27.04.2023 Reports & surveys

TGC Corporate Lawyers Legal review – April 2023

New regulations and amendments – April 2023. Review prepared by TGC Corporate Lawyers.

Revolutionary changes to the Labour Code from April

On 7 April, an amendment to the Labour Code regulating remote working came into force, while on 26 April an amendment implementing two EU directives – the so-called work-life balance and pro-employee balance – came into force. Below are selected changes to labour law introduced by the second amendment to the Labour Code:

  • 2 new types of leave
  • extension of parental leave
  • additional breaks at work
  • flexible organisation of working time for parents/carers of children up to 8 years of age
  • no possibility to terminate an employee’s fixed-term contract without a reason
  • possibility to request a change of employment conditions
  • extended scope of information on terms and conditions of employment

We have discussed the April changes to labour law in our articles:

  1. From April 26, changes in leaves and much more. The second amendment to the Labour Code in the Journal of Laws
  2. Remote work in the Labour Code

Download our free guide to changes in labour law in 2023!

New obligations regarding energy performance certificates

On 28 April 2023, the amendment to the Act on Buildings Energy Performance came into force, introducing an obligation to provide an energy performance certificate when selling or renting a building or premises. Failure to provide the certificate is sanctioned by a fine. The new regulations also broaden the scope of information that must be provided in advertisements for the sale or lease of real estate.

Who is required to draw up/own an energy certificate?

The document will soon have to be attached to the notice of construction completion or to the application for occupancy permit. If an energy certificate has not yet been drawn up for a building or part of a building, under the new regulations, this will be required at the time of sale or lease of that property. The year of its construction will not matter.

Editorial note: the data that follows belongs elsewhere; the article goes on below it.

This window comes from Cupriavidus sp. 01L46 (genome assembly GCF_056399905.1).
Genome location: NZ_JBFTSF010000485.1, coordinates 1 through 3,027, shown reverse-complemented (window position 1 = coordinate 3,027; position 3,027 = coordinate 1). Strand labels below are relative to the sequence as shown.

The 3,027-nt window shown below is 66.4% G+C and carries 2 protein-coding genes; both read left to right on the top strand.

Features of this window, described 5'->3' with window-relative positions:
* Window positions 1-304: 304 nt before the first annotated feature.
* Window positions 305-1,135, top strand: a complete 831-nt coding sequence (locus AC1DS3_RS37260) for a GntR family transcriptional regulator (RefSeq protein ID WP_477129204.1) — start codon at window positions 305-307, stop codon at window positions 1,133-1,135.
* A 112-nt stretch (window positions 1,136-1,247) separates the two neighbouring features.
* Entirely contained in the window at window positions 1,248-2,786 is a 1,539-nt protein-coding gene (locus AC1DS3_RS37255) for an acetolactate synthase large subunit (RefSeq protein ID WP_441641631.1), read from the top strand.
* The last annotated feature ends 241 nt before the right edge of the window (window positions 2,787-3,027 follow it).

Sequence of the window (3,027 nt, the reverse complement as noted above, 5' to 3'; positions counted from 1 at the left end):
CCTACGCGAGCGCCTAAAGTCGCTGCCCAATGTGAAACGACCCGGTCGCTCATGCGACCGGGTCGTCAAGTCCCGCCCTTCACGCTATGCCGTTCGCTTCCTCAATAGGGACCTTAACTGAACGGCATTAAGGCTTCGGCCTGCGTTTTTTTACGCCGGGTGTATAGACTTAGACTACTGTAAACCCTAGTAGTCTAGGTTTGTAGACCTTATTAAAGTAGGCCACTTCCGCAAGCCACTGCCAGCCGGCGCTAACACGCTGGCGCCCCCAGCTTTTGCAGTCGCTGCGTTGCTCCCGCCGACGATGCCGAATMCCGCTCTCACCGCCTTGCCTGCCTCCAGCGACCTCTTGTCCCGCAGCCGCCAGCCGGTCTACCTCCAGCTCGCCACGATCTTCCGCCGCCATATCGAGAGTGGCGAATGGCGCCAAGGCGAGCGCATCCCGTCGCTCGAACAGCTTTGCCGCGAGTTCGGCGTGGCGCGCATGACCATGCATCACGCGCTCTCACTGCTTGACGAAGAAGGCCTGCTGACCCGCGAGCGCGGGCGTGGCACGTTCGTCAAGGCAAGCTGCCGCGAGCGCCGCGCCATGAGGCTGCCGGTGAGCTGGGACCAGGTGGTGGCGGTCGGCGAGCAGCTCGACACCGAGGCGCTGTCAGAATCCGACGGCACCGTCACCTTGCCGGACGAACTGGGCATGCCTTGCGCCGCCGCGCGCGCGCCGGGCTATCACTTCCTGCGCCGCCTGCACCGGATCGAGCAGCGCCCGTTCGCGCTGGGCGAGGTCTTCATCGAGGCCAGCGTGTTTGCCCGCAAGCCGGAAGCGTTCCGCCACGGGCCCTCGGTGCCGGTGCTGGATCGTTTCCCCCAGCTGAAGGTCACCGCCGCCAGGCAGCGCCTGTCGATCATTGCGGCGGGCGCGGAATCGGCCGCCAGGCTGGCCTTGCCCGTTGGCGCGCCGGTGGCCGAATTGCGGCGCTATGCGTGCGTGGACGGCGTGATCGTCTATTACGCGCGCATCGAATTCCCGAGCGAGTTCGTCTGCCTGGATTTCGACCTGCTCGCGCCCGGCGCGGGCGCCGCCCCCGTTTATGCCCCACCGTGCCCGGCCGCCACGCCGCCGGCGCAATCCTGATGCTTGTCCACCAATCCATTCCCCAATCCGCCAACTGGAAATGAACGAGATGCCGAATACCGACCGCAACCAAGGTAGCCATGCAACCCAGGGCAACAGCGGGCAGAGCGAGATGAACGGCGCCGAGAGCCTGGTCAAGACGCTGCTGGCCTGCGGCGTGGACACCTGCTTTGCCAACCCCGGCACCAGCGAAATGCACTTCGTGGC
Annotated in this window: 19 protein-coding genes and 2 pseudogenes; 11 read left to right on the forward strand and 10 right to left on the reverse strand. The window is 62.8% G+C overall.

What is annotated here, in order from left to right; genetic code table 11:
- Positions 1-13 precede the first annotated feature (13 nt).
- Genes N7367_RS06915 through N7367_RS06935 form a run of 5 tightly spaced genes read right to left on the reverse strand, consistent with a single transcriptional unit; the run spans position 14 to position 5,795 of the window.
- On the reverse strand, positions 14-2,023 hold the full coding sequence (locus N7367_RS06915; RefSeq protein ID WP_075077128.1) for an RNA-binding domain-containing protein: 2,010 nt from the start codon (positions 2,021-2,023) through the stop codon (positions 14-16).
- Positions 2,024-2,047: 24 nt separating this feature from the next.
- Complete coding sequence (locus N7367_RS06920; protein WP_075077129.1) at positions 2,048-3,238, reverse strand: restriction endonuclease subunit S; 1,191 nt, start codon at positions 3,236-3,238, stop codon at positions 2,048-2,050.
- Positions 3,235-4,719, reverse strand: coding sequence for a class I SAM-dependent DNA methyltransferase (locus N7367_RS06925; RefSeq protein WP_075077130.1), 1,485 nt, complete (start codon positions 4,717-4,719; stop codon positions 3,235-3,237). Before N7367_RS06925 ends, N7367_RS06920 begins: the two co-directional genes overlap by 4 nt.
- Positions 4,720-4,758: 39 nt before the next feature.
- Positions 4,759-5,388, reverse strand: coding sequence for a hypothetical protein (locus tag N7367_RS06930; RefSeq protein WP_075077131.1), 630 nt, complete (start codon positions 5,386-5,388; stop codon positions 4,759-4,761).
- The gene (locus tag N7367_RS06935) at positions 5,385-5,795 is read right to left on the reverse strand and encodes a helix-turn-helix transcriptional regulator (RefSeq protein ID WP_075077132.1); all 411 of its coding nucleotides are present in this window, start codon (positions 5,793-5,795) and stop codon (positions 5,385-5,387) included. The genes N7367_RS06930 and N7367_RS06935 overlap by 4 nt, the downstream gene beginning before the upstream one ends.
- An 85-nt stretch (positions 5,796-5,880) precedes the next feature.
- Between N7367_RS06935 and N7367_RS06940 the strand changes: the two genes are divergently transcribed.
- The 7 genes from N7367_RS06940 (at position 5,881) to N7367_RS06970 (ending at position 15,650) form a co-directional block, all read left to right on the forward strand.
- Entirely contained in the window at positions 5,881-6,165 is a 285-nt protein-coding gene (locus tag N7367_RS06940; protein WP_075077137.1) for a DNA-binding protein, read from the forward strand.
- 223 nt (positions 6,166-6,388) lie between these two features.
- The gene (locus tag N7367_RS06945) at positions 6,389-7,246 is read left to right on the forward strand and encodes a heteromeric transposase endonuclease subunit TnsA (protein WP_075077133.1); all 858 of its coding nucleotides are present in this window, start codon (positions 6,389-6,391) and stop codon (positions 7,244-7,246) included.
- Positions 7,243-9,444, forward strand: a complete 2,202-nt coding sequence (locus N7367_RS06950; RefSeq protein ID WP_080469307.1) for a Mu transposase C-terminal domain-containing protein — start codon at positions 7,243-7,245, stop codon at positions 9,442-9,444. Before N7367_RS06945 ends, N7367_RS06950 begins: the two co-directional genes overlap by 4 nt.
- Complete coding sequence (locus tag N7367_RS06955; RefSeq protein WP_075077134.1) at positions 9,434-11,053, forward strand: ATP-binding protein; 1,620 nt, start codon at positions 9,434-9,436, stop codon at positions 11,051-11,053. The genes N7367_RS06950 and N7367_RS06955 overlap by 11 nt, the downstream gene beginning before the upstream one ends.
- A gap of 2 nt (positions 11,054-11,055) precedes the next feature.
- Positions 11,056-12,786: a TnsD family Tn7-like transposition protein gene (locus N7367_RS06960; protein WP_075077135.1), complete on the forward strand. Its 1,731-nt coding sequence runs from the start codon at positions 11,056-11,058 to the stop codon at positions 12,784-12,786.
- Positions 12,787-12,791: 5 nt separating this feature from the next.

The obligation to possess an energy performance certificate is mandatory for:

  • owner of a building or part thereof (premises);
  • manager of the building or part thereof;
  • person who holds a co-operative member’s ownership right to the premises or a co-operative member’s tenancy right to the premises.

In addition, the buyer or tenant of a property will not be able to waive the right to receive an energy certificate. Such a document will have to be handed over at the time of drawing up the notarial deed of the sale contract or when concluding the lease contract.

The catalogue of buildings that are not subject to the obligation to draw up this documentation has not been changed by the amendment to the Act. These include, for example, monuments and places of religious worship.

Learn more: New obligations regarding energy performance certificates

Parliament passes legislation aimed at reducing VAT crime in

14 April 2023. The Sejm passed the Act amending the Value Added Tax Act and certain other acts. The amendments to the VAT legislation are primarily aimed at bringing Polish law in line with European Union regulations on combating tax fraud in international e-commerce. The Act provides for increased cooperation between administrative authorities and payment service providers. If the legislation comes into force, payment service providers will be obliged to keep quarterly records of cross-border payments and payment recipients. The obligations will also apply to banks, credit and payment institutions and credit unions (SKOK).

Changes to migration law

On 7 April, an amendment to the Act on foreigners and certain other acts came into force. The new provisions primarily adjust national law to EU changes to the Schengen Information System (SIS). Among other things, the amendment is intended to help in the fight against illegal employment of immigrants and to facilitate the procedure for expulsion of foreigners illegally staying in the EU. Other changes include:

  • simplification of the procedure for issuing the Polish travel document and exemption from payment of a fee for its issue